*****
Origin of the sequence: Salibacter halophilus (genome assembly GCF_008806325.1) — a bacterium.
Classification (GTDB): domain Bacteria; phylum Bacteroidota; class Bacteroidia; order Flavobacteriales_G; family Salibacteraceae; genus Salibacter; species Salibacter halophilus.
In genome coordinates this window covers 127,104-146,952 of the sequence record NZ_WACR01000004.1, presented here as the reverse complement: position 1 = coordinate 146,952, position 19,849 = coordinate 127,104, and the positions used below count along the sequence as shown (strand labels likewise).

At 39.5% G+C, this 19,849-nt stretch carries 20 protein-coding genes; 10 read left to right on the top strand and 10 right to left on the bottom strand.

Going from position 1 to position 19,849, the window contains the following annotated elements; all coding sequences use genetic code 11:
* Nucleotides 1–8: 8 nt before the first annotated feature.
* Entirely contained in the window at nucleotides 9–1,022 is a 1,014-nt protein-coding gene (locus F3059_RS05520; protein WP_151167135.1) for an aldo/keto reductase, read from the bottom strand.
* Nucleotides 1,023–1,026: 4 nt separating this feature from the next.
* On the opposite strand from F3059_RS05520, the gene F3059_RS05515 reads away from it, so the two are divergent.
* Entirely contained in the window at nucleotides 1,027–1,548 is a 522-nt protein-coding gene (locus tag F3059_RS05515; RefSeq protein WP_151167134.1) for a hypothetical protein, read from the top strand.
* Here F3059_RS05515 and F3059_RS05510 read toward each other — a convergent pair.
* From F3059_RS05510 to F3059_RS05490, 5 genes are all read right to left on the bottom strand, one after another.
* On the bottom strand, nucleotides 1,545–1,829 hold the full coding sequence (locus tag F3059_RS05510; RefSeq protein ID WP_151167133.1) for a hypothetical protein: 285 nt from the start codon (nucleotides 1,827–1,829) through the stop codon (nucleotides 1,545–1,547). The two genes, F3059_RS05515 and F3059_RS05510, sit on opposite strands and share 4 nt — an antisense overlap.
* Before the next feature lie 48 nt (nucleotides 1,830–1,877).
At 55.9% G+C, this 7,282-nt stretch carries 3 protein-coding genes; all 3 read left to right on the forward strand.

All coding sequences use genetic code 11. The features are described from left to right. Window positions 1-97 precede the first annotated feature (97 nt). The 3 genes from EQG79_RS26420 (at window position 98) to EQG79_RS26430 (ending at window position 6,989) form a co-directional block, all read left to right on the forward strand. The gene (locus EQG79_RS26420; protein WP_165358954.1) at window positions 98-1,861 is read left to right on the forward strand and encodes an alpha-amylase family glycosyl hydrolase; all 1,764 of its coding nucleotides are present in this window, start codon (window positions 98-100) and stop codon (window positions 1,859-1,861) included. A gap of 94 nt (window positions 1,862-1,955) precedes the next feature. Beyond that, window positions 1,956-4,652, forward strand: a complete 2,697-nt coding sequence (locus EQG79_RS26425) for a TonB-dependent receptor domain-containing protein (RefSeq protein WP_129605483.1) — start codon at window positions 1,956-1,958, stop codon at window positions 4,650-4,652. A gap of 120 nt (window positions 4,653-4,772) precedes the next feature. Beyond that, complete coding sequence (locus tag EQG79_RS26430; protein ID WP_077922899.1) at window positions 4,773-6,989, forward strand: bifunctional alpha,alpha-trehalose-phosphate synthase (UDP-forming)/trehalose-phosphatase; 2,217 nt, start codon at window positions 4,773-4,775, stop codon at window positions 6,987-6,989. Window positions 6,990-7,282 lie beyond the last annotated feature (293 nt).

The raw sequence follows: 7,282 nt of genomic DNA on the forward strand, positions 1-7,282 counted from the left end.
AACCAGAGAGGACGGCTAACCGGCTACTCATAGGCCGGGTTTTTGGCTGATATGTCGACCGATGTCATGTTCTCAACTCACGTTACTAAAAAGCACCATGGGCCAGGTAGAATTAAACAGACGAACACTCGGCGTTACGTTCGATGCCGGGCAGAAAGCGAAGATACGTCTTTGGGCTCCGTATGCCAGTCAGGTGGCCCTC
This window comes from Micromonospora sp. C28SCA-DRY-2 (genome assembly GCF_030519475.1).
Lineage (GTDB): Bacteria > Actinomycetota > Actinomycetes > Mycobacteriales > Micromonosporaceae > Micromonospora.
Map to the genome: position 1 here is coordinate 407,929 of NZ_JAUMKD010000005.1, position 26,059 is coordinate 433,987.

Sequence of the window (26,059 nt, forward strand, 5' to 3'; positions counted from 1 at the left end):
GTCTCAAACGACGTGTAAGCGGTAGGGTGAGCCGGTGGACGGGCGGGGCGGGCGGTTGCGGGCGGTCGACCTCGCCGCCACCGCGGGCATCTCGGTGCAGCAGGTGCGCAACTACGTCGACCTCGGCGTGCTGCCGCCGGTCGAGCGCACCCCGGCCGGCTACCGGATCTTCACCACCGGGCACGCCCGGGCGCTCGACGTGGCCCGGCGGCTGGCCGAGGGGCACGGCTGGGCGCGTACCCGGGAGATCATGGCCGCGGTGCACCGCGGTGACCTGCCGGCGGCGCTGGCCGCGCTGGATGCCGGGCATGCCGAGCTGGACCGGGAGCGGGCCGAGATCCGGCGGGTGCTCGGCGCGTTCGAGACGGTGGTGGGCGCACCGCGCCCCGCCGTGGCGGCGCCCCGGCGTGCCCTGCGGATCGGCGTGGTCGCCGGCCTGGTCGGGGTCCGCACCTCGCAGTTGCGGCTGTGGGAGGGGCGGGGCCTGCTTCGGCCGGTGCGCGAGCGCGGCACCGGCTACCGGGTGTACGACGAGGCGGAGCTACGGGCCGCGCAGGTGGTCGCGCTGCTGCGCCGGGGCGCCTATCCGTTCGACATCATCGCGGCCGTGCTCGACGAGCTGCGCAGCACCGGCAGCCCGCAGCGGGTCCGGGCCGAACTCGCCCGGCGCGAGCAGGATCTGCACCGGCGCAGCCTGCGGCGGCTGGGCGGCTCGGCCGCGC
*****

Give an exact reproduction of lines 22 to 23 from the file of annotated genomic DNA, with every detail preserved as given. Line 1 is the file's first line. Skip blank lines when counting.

Sequence of the window (26,059 nt, forward strand, 5' to 3'; positions counted from 1 at the left end):
GTCTCAAACGACGTGTAAGCGGTAGGGTGAGCCGGTGGACGGGCGGGGCGGGCGGTTGCGGGCGGTCGACCTCGCCGCCACCGCGGGCATCTCGGTGCAGCAGGTGCGCAACTACGTCGACCTCGGCGTGCTGCCGCCGGTCGAGCGCACCCCGGCCGGCTACCGGATCTTCACCACCGGGCACGCCCGGGCGCTCGACGTGGCCCGGCGGCTGGCCGAGGGGCACGGCTGGGCGCGTACCCGGGAGATCATGGCCGCGGTGCACCGCGGTGACCTGCCGGCGGCGCTGGCCGCGCTGGATGCCGGGCATGCCGAGCTGGACCGGGAGCGGGCCGAGATCCGGCGGGTGCTCGGCGCGTTCGAGACGGTGGTGGGCGCACCGCGCCCCGCCGTGGCGGCGCCCCGGCGTGCCCTGCGGATCGGCGTGGTCGCCGGCCTGGTCGGGGTCCGCACCTCGCAGTTGCGGCTGTGGGAGGGGCGGGGCCTGCTTCGGCCGGTGCGCGAGCGCGGCACCGGCTACCGGGTGTACGACGAGGCGGAGCTACGGGCCGCGCAGGTGGTCGCGCTGCTGCGCCGGGGCGCCTATCCGTTCGACATCATCGCGGCCGTGCTCGACGAGCTGCGCAGCACCGGCAGCCCGCAGCGGGTCCGGGCCGAACTCGCCCGGCGCGAGCAGGATCTGCACCGGCGCAGCCTGCGGCGGCTGGGCGGCTCGGCCGCGC